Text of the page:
The Ice Cream Theory is a charming, tongue-in-cheek exploration of the parallels between human personalities and ice cream flavors. Utilizing humor and satire, it brings together anecdotes from my own adventures with broader-reaching social commentary to help others recognize the wisdom and joy inherent in a beloved dessert. In the same way people have ice-cream preferences, people also have people preferences. Like ice cream flavors, social preferences shift based on age, experience, even mood. There are exotic flavors that one craves when feeling daring, comforting flavors to fall back on, flavors long-enjoyed that eventually wear out their welcome, and those unique flavors that require an acquired taste. Like people, no ice cream flavor is perfect every single time, and it’s in this realization that the crux of the theory lies!
Tell us something about yourself.
I began writing when I was very young and knew that this was what I wanted to “grow up and be.” It’s still what I want to be when I grow up, so I think I’m on the right path!
I’m from the great state of Maine, and, while I’ve lived all over the world, it’s this state that I feel the most alive – the most me! – in. Besides, there’s really nothing as glorious as New England in the autumn. I love apple orchards so much, I actually got the longitude-latitude (in my handwriting) of the apple orchard I grew up going to. It’s different, and I like it: it pays homage to autumn, my childhood, and this glorious state.
What do you feel has been your greatest achievement as an author?
The Ice Cream Theory has won twelve awards. Twelve awards! That’s huge! And I think it’s what people are most impressed by when they meet me; especially given I’m relatively young (just turned a quarter century old!). When I won the first award, I remember thinking it must have been a fluke or that the judges were just throwing me a bone. But eleven awards later, I know without a doubt that there’s something very special about The Ice Cream Theory and it’s being recognized and appreciated by people from all different walks of life.
If you were doing it all over again, what would you do differently?
Knowing what I know now about the massive shift happening in the publishing industry (more books are now self-published than traditionally published every year), I would have jumped on the self-publishing route a lot faster. There’s nothing wrong with being an indie writer!
What types of books do you like to read? Who are your favorite authors?
William Goldman really helped me define my literary voice. His works (specifically The Princess Bride and Which Lie Did I Tell?) encouraged me to embrace satire, my erratic thoughts and fragmented sentences, and most importantly, the ability to manipulate a true encounter and create it into something where the truth becomes questionable. Skinny Bitch by Rory Freedman and Kim Barnouin; The Driver by Alexander Roy, and The Shack by William P. Young, are all great books, too. I also thoroughly enjoy kid’s books, specifically anything by Graeme Base or Maurice Sendak.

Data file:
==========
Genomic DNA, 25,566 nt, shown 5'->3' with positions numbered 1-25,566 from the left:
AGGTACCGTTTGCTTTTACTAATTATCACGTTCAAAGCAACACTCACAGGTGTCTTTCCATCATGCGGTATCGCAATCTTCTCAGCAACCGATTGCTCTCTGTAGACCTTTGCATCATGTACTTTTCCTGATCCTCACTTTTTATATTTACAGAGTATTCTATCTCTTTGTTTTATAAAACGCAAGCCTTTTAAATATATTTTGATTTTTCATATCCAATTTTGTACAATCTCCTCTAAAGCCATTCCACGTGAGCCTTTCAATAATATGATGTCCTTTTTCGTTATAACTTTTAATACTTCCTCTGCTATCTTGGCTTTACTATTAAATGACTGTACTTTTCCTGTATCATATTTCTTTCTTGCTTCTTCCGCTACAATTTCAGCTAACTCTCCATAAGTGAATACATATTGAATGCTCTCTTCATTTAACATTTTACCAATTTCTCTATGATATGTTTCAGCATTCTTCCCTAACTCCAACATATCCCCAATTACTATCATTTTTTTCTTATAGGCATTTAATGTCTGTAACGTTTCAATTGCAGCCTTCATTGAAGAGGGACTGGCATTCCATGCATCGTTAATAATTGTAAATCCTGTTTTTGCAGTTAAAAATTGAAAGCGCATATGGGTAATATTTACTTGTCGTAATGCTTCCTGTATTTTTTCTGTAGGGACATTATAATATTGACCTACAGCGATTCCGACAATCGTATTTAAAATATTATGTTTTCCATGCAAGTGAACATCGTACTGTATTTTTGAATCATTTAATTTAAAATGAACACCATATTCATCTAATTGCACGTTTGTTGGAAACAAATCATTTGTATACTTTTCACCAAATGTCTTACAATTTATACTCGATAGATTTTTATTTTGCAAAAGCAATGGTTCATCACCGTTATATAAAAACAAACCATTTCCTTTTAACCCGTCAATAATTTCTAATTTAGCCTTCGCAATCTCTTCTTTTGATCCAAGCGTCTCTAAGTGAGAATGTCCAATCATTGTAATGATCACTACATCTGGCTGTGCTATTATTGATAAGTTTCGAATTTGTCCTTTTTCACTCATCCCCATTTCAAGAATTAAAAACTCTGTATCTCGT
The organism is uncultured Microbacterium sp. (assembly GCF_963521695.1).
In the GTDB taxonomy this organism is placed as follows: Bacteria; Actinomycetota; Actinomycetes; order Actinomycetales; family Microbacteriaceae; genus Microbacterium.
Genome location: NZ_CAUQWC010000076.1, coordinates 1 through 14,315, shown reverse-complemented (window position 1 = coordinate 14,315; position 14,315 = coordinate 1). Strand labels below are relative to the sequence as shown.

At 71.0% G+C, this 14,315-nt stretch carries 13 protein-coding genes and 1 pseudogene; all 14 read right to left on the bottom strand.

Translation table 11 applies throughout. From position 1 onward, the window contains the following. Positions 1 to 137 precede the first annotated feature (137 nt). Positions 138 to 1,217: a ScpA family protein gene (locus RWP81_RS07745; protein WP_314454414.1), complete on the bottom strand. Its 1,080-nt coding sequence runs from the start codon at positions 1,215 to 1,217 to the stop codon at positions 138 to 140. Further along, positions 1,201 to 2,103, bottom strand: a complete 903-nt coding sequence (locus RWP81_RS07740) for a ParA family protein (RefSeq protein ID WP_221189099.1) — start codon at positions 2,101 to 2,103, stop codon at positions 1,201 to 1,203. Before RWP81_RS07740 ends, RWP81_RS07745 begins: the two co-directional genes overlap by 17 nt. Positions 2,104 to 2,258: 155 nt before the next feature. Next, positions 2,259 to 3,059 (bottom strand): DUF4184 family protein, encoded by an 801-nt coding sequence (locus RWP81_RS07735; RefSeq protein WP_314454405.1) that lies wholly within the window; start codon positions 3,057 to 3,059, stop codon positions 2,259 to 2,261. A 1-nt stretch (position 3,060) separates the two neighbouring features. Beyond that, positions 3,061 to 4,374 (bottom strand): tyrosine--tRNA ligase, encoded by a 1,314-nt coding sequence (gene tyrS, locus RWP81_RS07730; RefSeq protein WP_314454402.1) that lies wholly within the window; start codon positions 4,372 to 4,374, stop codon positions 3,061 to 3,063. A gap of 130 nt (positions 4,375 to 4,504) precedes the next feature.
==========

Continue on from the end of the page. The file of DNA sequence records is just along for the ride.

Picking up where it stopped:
Are you working on your next book? What can you tell us about it?
For the past four years I’ve been working part-time as a beer model – you know the girls, the ones who dress a little scandalously and go out to events or bars and give away free alcohol paraphernalia? That’s me! The next book is going to be about my adventures as an alcohol spokes model, because some of the stories I have from my experience are just too funny, profound, or totally bizarre to not tell!
What is the best advice you could give other writers about writing or publishing?
Everybody is going to offer their two cents on how to become a published writer. But, in the end, just as it is with living life, you’re going to have to pave your own way. You simply gotta believe: believe in yourself, believe in the process, and believe that your book is good enough.
Also, I think writers have the tendency to forget that reading and writing really do go hand-in-hand. So, writers: READ! Get lost in someone else’s world for a while! It will help keep your own literary voice fresh!
Who is the perfect reader for your book?
I think my book has really struck a chord with three main groups: 1. older female teens just graduating high school or going into college; 2. male twenty-something’s (I kid you not!); and 3. middle aged women who are part of the “sandwich” generation (taking care of both their parents and their kids at the same time). I couldn’t have asked for a more diverse or wonderful plethora of readers!
Where can readers learn more about you and your book?
The Ice Cream Theory can be purchased at Amazon.com. For more information you can check out TheIceCreamTheory.com (where you can download the Electronic Press Kit!); or even Facebook! The Ice Cream Theory has its own Fan Page which is regularly updated (and if I hit 1,000 fans I’m giving away 10 books!). And if you’re bored, feel free to stumble over to SteffDeschenes.com where for the past year I’ve been photoblogging my dinner – it’s both bizarre and really interesting!